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BLACK MUSIC MONTH: FUNK FACES

Nineteen-year-old Prince Rogers Nelson emerged in 1978, from the Minnesota tundra onto the R&B airwaves, with “Soft and Wet,” the first single from his debut album, For You. Influenced by JB, Sly Stone, P-Funk, Rufus, Tower of Power and loads more funk, soul and rock, Prince (like Stevie Wonder and Paul McCartney before him) could play every single instrument in a kickass fashion all by himself. Until he assembled his own band, The Revolution, six years later, Prince produced, arranged, composed and performed his annual albums almost entirely solo.

He also channeled his protean creativity through The Time, a Minneapolis funk band fronted by the flamboyant Morris Day (with songs secretly written and performed on record by the Purple One), and furnished hits for Chaka Khan, Sinead O’Connor, Sheila E., The Bangles and other stars in the ’80s.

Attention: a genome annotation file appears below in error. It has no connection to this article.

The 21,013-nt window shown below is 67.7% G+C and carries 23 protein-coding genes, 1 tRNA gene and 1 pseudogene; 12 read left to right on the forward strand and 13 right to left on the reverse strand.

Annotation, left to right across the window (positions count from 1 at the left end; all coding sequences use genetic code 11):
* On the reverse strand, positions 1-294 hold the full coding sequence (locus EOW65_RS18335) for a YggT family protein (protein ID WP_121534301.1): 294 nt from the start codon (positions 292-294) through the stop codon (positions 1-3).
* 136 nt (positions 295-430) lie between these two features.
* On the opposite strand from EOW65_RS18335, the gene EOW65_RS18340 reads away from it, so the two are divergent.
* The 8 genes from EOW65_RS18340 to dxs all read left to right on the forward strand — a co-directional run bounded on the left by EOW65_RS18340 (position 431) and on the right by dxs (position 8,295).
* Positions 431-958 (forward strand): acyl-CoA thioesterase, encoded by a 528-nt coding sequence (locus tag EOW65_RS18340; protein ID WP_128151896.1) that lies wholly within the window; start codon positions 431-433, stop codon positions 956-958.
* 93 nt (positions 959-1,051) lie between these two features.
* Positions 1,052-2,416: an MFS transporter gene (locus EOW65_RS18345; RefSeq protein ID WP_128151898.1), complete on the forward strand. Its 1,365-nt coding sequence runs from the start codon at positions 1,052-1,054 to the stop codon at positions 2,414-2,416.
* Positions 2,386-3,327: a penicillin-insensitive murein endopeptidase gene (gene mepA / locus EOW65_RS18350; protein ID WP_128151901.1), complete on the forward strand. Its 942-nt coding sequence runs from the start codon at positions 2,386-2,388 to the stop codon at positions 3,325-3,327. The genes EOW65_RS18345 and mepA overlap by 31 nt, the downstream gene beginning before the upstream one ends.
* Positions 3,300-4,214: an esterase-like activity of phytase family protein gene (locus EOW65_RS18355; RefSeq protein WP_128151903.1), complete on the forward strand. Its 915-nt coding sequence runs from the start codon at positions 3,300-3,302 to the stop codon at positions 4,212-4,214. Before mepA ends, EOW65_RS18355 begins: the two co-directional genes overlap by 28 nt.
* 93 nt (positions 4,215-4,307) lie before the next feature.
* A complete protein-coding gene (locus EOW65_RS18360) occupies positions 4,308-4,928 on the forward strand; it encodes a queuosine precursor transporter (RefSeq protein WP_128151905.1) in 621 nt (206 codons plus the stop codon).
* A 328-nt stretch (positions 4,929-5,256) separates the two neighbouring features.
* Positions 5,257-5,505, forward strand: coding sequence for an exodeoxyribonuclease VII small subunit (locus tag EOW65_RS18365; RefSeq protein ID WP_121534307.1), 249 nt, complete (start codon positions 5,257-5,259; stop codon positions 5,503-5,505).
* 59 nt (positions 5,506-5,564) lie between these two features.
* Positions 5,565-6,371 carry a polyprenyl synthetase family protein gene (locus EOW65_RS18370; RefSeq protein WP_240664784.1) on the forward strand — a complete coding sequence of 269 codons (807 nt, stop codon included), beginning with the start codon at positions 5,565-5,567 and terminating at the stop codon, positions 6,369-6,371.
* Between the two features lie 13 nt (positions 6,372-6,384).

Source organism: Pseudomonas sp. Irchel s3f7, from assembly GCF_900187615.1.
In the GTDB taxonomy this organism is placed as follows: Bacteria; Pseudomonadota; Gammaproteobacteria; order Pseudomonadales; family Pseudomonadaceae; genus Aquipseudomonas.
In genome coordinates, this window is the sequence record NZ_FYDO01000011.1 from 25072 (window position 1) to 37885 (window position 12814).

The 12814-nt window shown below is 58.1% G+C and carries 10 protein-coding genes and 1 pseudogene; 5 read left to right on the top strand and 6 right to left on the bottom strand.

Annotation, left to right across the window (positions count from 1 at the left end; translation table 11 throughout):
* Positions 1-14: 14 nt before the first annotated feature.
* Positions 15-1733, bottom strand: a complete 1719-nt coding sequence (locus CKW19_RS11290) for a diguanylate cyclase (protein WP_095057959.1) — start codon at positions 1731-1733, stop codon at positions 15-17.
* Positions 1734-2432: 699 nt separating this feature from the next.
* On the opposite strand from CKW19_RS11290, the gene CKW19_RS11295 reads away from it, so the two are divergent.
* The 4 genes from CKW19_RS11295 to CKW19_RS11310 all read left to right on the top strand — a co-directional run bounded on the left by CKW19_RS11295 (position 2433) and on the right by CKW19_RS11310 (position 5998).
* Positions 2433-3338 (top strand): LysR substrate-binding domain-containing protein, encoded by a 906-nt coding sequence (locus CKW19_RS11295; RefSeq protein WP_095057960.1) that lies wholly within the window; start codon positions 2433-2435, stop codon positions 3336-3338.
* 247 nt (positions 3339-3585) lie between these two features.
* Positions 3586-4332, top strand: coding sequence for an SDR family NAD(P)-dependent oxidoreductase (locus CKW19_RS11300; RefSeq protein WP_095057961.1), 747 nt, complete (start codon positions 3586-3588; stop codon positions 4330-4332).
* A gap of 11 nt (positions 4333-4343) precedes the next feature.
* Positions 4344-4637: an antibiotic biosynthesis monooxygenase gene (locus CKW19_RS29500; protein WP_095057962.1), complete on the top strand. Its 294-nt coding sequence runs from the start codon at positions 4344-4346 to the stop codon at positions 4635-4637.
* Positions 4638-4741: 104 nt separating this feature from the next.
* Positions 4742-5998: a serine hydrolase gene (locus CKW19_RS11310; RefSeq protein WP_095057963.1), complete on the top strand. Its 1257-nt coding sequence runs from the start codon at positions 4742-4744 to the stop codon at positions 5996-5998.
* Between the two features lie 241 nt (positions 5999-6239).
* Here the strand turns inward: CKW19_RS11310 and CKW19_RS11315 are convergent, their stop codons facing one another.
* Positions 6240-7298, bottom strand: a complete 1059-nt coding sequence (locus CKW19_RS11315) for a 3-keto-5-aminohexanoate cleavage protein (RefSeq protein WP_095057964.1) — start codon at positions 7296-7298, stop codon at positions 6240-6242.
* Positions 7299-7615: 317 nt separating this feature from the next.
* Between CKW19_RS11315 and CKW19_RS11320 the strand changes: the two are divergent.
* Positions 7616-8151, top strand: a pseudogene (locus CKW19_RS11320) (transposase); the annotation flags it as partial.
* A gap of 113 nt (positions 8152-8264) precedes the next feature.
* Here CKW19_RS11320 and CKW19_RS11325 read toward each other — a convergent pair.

Prince’s formula was a synthezoid funk full of LinnDrum (and occasionally live) beats and Oberheim keyboards—“Controversy,” “Cool,” “777-9311,” “D.M.S.R.”—with a unique signature and sensibility. Prince evolved into the greatest upholder of the funk tradition laid down by James Brown, Sly Stone and George Clinton. He eventually collaborated with Clinton musically, and briefly folded members of JB’s and Sly’s bands (Maceo Parker, Larry Graham) into his own, adding his own classics into funk’s canon: “Housequake” and “Sexy MF” included.

“The funk thing has always been heavy with Prince,” Levi Seacer, Jr., who played guitar and bass in Prince’s band, told Guitar Player in 1993. “Every night [the band] try to out-funk each other. We know where the breaks  are going to be, but after the break hits we play whatever we want. Each of us is thinking ‘What can I do to get Prince to make the funk face?’ You know, when you play something funky and you make that face where it looks like something’s stinkin’. Every night we try to come up with something new. When he makes that face, we go, ‘Okay. Got it.’”


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